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Reflections Magazine : Reflections Magazine Issue 55 Winter 2014
12 While the common goal of creating a Children's Handbook took the form of a similar process of implementation across the two sites (Carlton North and Docklands), the outcomes were different, reflecting the children in their own community: Carlton North The process began by asking children at group time if they were staying in the same room the following year, moving to a different room, or going to school. The conversation moved to what new children coming into the room next year would need to know. The children came up with ideas relating to the different play spaces, rules, responsibilities and practicalities of knowing, for example, where the toilets, fruit basket, plates and cups are kept. The children were extremely creative but quite serious in their responses: 'If they follow the trail, they will know where the toilets are.' 'You can't put any forks in the toilet, the toilet will get blocked.' 'We need to show them what to do with their painting - they need to put their name on it and put it on the drying rack.' 'They need to know how to share and be kind to other children.' Using the elements of the Early Years Learning Framework (EYLF) to help us focus and articulate the learning that was occurring during this experience, we were able to support children to effectively communicate their ideas through group discussions and through drawn, written and photographed images. Educators intentionally set aside many weeks for this process to unfold, knowing it would take time for children to formulate their own ideas, opinions and be confident to explore different ways to contribute to the project. Another element of intentional teaching came through the second part of the process where we asked children to take on the responsibility of showing new peers around the environment. As a result, a 'checklist' was developed listing important things for new children to remember and see. The children took photos of important places and responsibilities and these were printed as a table providing an area for children to write yes, or place a tick, as they completed each 'task'. The checklist was attached to a clipboard and pen so the children could refer to it and mark off elements when completed. This component provided children with something concrete and purposeful to work with to maximize their learning during the orientation process. This process also enabled children to express pro-social behaviours in helping others, listening, sharing and being responsible. For example: Noa, Jasper and Luca showed Alyse around. Jasper held her hand and Noa and Luca worked through the checklist. They both held onto the checklist to steady it with Noa doing the ticking. Docklands At Docklands, the children in the kindergarten program drove much of the process. We started by asking the children what they would want to know if they had just started in a new place. It's always impressive to ask a group of pre-schoolers what they know on any given topic, because inevitably a wealth of knowledge just pours out, and you get an insight into what is important to each of them. Sometimes it's little things that you hadn't even considered. Docklands initially brainstormed in a large group, with smaller groups meeting and coming up with questions over a two-month period. We asked the children to consider questions such as: How can we make people feel welcome? What do children need to bring to Gowrie? What can children do if they are hurt, worried, or need to get changed?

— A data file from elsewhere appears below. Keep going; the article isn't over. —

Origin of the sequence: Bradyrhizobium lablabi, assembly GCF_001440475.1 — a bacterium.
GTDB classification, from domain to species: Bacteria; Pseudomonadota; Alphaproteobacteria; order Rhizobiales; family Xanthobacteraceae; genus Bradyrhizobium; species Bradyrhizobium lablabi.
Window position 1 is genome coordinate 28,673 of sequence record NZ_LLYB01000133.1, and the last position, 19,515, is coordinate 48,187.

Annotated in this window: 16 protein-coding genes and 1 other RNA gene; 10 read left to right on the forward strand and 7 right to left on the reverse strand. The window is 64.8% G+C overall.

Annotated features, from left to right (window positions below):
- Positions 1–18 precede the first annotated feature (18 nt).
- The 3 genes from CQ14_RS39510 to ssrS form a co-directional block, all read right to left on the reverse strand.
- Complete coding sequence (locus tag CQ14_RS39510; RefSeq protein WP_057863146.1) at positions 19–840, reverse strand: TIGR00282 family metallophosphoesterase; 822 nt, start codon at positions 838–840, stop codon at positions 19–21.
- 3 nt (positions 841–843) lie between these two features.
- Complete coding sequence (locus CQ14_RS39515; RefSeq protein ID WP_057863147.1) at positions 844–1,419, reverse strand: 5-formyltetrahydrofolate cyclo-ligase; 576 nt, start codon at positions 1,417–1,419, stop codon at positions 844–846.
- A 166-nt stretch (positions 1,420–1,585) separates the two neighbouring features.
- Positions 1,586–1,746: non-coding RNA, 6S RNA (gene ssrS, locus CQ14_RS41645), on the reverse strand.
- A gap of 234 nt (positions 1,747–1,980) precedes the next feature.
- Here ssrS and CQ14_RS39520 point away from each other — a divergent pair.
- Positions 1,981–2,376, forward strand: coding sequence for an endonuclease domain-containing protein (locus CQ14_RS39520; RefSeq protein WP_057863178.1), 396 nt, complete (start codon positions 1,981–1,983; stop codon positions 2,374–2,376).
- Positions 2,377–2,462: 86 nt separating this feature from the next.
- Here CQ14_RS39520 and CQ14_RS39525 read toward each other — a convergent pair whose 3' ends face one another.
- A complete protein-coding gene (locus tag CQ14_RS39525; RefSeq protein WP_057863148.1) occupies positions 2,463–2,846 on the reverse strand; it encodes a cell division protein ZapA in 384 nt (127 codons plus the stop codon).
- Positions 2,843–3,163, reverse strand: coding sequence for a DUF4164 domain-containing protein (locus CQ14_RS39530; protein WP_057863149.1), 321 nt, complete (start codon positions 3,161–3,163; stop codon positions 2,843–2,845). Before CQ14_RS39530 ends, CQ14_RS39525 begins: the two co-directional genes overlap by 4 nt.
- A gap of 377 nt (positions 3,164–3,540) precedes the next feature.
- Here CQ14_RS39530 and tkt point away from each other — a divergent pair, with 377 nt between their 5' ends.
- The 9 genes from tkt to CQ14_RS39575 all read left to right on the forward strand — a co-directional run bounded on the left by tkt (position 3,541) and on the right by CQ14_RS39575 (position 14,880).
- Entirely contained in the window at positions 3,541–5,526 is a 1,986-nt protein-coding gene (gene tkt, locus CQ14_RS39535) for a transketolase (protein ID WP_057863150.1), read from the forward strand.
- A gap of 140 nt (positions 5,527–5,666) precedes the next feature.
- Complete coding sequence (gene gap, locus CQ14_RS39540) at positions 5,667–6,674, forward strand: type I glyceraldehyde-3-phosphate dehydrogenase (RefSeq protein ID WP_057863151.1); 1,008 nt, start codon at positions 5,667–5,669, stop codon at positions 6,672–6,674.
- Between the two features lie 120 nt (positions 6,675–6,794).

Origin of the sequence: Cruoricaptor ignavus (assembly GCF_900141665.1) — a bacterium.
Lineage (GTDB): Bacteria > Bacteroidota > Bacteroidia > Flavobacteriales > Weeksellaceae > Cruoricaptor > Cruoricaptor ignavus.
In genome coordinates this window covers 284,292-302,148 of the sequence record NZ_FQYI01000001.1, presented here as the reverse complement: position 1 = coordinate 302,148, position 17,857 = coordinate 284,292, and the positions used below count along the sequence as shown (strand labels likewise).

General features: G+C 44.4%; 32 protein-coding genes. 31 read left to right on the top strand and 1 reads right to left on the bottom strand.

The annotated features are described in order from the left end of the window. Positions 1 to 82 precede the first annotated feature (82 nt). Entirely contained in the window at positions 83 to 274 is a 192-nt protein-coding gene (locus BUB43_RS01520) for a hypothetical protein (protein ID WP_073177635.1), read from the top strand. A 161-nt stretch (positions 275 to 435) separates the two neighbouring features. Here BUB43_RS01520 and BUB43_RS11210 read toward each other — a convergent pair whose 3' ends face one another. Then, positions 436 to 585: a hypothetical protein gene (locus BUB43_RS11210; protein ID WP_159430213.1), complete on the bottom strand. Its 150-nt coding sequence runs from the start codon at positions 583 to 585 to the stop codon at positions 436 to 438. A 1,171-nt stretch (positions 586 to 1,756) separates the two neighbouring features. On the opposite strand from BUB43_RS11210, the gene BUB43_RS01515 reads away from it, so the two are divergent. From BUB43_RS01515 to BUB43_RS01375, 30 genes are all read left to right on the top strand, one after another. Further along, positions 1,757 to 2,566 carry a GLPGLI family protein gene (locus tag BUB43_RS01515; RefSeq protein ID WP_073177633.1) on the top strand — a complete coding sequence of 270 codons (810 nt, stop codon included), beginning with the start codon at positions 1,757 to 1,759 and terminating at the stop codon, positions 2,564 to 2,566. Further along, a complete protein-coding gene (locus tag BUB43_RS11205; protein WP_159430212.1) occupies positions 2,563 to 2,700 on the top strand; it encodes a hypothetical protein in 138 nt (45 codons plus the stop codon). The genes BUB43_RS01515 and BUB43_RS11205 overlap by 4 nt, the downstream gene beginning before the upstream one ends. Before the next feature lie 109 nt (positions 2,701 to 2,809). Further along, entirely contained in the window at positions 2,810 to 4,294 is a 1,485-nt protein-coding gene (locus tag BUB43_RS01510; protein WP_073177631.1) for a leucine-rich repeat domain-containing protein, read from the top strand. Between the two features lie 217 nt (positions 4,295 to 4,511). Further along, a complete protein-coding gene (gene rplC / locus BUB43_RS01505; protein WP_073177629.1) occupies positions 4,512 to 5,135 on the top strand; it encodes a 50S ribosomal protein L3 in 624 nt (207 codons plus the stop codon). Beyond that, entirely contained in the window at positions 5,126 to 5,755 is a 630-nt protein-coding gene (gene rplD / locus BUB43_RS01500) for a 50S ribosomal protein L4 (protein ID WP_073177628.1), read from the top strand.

Issue 56 Spring 2014
Reflections Magazine Issue 54